Perspectives on Imitation
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From Social Neuroscience

Perspectives on Imitation

From Neuroscience to Social Science - Two Volume Set

Edited by Susan Hurley and Nick Chater

A state-of-the-art view of imitation from leading researchers in neuroscience and brain imaging, animal and developmental psychology, primatology, ethology, philosophy, anthropology, media studies, economics, sociology, education, and law.

A Bradford Book

Overview

Author(s)

Praise

Summary

A state-of-the-art view of imitation from leading researchers in neuroscience and brain imaging, animal and developmental psychology, primatology, ethology, philosophy, anthropology, media studies, economics, sociology, education, and law.

Leading researchers across a range of disciplines provide a state-of-the-art view of imitation, integrating the latest findings and theories with reviews of seminal work, and revealing why imitation is a topic of such intense current scientific interest.

Paperback

Out of Print ISBN: 9780262582520 1024 pp. | 9 in x 6 in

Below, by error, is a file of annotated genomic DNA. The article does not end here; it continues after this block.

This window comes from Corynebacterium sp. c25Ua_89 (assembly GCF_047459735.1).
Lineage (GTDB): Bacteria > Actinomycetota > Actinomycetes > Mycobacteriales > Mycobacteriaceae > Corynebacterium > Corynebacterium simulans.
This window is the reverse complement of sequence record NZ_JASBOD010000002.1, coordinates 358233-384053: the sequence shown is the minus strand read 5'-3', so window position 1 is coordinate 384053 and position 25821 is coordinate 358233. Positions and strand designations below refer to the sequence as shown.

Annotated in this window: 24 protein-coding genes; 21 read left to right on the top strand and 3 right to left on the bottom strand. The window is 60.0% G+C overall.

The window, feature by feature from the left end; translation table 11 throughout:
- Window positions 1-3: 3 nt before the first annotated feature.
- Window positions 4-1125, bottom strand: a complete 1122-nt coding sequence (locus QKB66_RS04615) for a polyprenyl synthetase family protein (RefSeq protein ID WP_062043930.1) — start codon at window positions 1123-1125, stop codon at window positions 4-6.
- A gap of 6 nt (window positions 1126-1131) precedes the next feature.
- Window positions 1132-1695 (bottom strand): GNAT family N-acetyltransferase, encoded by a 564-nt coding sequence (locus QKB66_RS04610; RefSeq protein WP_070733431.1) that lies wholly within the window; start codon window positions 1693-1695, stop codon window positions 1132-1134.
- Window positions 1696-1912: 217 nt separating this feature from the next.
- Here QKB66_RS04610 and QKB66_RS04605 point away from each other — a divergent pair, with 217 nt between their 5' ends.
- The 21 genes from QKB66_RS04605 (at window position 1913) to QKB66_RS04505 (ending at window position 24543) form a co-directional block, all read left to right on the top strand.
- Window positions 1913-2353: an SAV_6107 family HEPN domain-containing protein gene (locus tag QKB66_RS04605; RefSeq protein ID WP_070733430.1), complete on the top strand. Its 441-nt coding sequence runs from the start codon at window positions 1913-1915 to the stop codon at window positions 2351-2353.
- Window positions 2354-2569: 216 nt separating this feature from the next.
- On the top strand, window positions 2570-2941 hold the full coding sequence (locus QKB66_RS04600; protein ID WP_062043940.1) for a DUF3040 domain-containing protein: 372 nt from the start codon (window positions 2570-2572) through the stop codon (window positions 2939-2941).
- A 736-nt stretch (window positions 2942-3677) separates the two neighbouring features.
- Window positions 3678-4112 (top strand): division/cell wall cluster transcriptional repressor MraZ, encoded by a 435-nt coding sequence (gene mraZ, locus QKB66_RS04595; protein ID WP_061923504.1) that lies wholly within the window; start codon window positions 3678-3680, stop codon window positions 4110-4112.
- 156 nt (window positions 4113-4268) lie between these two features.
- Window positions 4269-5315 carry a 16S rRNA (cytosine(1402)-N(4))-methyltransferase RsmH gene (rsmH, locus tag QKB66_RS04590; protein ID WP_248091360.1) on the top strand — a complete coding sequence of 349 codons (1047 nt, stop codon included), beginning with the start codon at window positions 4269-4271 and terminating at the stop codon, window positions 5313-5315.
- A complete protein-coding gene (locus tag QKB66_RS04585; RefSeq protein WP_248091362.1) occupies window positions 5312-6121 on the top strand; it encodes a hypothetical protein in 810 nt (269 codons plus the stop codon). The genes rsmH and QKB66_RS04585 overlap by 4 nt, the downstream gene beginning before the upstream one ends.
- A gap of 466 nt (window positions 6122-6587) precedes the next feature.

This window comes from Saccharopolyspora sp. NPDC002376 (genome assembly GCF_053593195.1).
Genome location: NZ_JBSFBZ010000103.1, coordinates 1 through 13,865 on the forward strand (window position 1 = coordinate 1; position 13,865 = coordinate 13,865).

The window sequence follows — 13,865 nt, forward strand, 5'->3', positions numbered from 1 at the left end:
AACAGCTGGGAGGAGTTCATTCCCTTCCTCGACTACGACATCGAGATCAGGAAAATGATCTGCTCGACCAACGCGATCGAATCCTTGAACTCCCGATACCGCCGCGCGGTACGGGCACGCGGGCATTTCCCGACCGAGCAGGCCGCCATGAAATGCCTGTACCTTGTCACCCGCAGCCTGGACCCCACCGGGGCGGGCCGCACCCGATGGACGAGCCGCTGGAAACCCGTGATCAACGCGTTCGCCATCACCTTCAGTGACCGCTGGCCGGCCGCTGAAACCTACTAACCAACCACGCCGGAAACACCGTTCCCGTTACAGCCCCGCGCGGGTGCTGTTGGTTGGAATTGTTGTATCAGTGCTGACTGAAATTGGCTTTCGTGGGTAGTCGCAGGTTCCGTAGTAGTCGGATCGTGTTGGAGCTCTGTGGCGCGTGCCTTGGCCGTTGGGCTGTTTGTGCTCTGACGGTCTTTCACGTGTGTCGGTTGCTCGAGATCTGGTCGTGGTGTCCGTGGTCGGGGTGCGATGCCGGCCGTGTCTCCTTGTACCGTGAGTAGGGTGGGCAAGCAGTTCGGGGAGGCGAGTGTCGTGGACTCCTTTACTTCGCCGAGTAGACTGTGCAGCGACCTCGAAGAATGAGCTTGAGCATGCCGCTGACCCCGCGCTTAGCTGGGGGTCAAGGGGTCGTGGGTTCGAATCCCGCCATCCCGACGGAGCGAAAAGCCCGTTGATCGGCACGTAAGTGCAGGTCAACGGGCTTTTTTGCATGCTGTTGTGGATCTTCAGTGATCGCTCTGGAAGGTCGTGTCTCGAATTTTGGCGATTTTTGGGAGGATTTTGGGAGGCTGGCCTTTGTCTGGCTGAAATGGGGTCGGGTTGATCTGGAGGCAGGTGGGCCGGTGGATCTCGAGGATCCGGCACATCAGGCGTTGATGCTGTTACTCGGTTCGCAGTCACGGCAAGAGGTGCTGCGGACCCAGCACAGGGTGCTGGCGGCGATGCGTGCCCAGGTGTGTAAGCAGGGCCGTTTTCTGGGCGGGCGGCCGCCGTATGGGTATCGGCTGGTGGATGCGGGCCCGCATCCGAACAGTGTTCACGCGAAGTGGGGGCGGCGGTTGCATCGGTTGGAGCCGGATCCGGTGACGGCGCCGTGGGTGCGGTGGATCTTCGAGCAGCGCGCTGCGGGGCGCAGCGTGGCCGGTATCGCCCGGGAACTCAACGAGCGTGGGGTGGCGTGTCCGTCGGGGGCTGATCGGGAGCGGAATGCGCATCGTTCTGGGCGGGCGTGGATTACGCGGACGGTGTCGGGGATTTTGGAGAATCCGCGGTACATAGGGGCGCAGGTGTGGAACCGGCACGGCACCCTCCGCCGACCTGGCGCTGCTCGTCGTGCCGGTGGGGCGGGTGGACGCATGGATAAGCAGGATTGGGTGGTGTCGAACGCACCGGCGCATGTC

Editors

Susan Hurley

Susan Hurley is Professor at the University of Warwick, and Fellow of All Souls College, Oxford.

Nick Chater

Nick Chater is Professor of Behavioural Science at Warwick Business School, University of Warwick.

Endorsements

  • Here we encounter the very best of thinking, evidence, and debate on imitation from the very best of philosophers, scientists, and proponents of contrasting perspectives. It's brilliant and it's fun.

    R. Peter Hobson

    Tavistock Professor of Developmental Psychopathology, University of London, and author of The Cradle of Thought

  • Hurley and Chater have put together the definitive collection on imitation. From mirror neurons to media violence to meme theory, you'll find it all here, cogently presented and debated. The set includes multiple chapters on mechanisms, the animal record, human development, and culture, each with a lively exchange of views and interpretations. A must-read for students of behavior, sociality, and culture.

    William H. Durham

    Bing Professor in Human Biology and Chair of Anthropological Sciences, Stanford University

  • Over the last decade, it has become clear that imitation is as central as language, technology, and cooperation to making us human. Other apes imitate, but fitfully and with difficulty. For us, it is as natural as walking and talking, and appears more quickly. Perspectives on Imitation is a siperb resource for all of us trying to understand imitation. It ranges across the nature, evolution, and development of this remarkable trait, as well as its contribution to making us the distinctive creatures that we are.

    Kim Sterelny

    Victoria University of Wellington, New Zealand, and Australian National University